Unfortunately at this moment there are some who believe that the antiwar
demonstrations could prevent the Iraq war or any of the other wars of
imperialism.  That is, unfortunately, a step back.  And no slogan can
fix it..
8/18/03
10:31 pm


Fred Feldman wrote:

>I disagree with Jose basically.
>
>But first I want to clarify something.  I left the impression, unlike
>in my first comment on this a week or so ago, that I was
>unconditionally opposed at all times and places to anyone saying
>"support the troops, bring them home now" in any context. I have no
>problem with a lot of what Stan Goff said as a practical agitator
>trying to reach a certain group of people at certain times. The
>response he got from Stars and Stripes indicates that the positive
>class message is beginning to get across.
>
>During the Vietnam war, I said a lot of things to people in an effort
>to get across my point that I would have completely opposed making a
>slogan of the movement, or even putting on a banner.  Anyway, if an
>agitator goes off this way or that, it's usually not hard to
>straighten it out or at least make known an alternate view with a
>modest and civil discussion in meetings or on lists such as this one.
>
>What I am opposed to is "support the troops" as one of the overarching
>slogans of the movement. I am opposed to presenting Bring the Troops
>Home Now as primarily a measure to defend "our troops" (and by the
>way, are only the US troops "our troops"? what about the Iraqi
>fighters?) , rather than primarily as a slogan for the immediate,
>unconditional end of the US aggression against the people of Iraq.
>Within that framework, I am for reaching out to the troops and saying
>whatever can honestly be said to help them understand that we do not
>view them as our enemies, but also as victims of and potential
>fighters against the imperialist war.
>
>I am also for facing reality.  Right now, the troops in general are
>not on our side. They belong overwhelmingly to the oppressed and
>exploited, we have common interests with the great bulk of them. But
>while they are unhappy and in a process of thinking and exchanging
>views and moving in our direction, they are not fighting against the
>war.  They are fighting the war against the people of Iraq, as their
>commanders demand, with the brutality that requires.
>
>It is clear that many are learning from this ugly educational
>experience, but we shouldn't delude ourselves about what is happening
>at the moment. I am not for moralistic denunciation, and I expect to
>be fighting against the war alongside GIs who are participating in
>some very grim things today.
>
>Turning to the troops is a valuable idea, but antiwar sentiment among
>the troops or "support the troops" slogans are not a magic bullet for
>solving the problems of building a mass antiwar fight in this country,
>or a mantra that will turn the confused and substantially demobilized,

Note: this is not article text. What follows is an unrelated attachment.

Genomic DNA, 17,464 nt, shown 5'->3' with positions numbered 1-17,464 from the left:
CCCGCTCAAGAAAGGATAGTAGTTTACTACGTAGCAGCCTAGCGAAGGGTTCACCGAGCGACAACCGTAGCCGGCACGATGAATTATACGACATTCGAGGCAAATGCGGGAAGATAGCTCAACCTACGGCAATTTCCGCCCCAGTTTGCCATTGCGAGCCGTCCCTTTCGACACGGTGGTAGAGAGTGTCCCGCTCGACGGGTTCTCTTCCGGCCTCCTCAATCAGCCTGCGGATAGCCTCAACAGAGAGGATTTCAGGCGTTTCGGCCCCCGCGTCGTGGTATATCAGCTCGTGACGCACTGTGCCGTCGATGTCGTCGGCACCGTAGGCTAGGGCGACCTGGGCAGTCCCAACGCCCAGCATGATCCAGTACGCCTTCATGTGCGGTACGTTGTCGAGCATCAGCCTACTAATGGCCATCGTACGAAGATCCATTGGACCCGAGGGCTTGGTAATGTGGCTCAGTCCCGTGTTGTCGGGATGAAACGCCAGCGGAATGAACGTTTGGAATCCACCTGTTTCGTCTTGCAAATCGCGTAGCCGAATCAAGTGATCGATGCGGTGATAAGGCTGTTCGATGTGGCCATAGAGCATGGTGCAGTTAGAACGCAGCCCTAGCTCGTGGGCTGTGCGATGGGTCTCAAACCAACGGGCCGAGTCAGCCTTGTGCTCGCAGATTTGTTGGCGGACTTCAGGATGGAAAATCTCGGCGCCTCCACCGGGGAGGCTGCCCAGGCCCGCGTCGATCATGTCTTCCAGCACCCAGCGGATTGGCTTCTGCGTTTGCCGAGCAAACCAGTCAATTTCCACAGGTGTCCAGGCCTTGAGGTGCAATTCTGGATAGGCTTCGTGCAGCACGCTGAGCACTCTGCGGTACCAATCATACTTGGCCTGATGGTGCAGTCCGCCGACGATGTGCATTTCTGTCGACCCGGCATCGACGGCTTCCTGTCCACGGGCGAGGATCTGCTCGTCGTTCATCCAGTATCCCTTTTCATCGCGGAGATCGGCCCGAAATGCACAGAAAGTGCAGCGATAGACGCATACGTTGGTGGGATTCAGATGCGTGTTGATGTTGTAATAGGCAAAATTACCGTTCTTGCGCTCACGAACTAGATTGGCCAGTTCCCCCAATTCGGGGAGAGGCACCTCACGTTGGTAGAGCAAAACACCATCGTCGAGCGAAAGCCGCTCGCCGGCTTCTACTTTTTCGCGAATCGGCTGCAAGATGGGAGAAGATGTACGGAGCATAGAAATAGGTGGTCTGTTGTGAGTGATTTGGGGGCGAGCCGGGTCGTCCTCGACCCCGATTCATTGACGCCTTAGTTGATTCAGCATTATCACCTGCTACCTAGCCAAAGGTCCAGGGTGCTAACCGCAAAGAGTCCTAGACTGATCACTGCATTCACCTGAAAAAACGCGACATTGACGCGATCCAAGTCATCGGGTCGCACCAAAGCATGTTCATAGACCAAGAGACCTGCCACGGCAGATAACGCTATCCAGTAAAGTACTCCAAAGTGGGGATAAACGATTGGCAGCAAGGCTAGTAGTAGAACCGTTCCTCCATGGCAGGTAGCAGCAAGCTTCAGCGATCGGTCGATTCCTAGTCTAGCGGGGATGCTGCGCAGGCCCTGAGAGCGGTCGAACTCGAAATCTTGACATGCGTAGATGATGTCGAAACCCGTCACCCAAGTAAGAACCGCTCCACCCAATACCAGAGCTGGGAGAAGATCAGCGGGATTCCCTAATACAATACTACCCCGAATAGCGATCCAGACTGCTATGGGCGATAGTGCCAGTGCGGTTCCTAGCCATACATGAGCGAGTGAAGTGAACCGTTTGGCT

>though actually quite large, antiwar forces in the country today into
>a vibrant mass movement.  We should not have the illusion that there
>is no mass movement today because we forgot to say, "Support the
>troops."
>
>Of course most working people and rank and file GIs and so forth
>aren't going to be aware of the strategic issues that are involved in
>the wording of slogans when they become involved in the fight. (The
>debate over "Bring the Troops Home Now" versus negotiations was a
>strategic debate, and I tend to think, in a different way, that this
>is a strategic debate, too.)
>
>As they become leaders, I think they will be more concerned about such
>things.  As that changes -- as rank and file soldiers become more and
>more part of the fight -- I tend to thing the meaning of "supporting
>the troops" will tend to change, as it did during the Vietnam war, or
>for that matter during the Russian revolution.  But I think we should
>leave how we will formulate our central slogans at that time to that
>time.
>
>I don't think that the main danger of bending to patriotism is among
>the soldiers who are beginning to debate and beginning to objectively
>challenge the patriotism of the scoundrels or among the workers who
>marched on February 15 or among the students participating in their
>first fight. In my opinion the danger of giving ground on the war
>issue to  patriotic or imperialist or liberal dovish prowar sentiment
>is greatest precisely on the left and in the broad and varied
>leadership of the movement -- and I am not referring to just one "bad"
>current or group of "bad" currents here but to broad problems that
>exist across the leadership of the movement today. I also think the
>strategic debate over these issues is winnable (although the elections
>will undoubtedly be a big obstacle).
>
>It matters what "the" left thinks because, with all the left's
>problems, virtually the entire movement in all its sectors is led by
>one or another sector of "the" left.
>
>Fred Feldman
>
>
>
>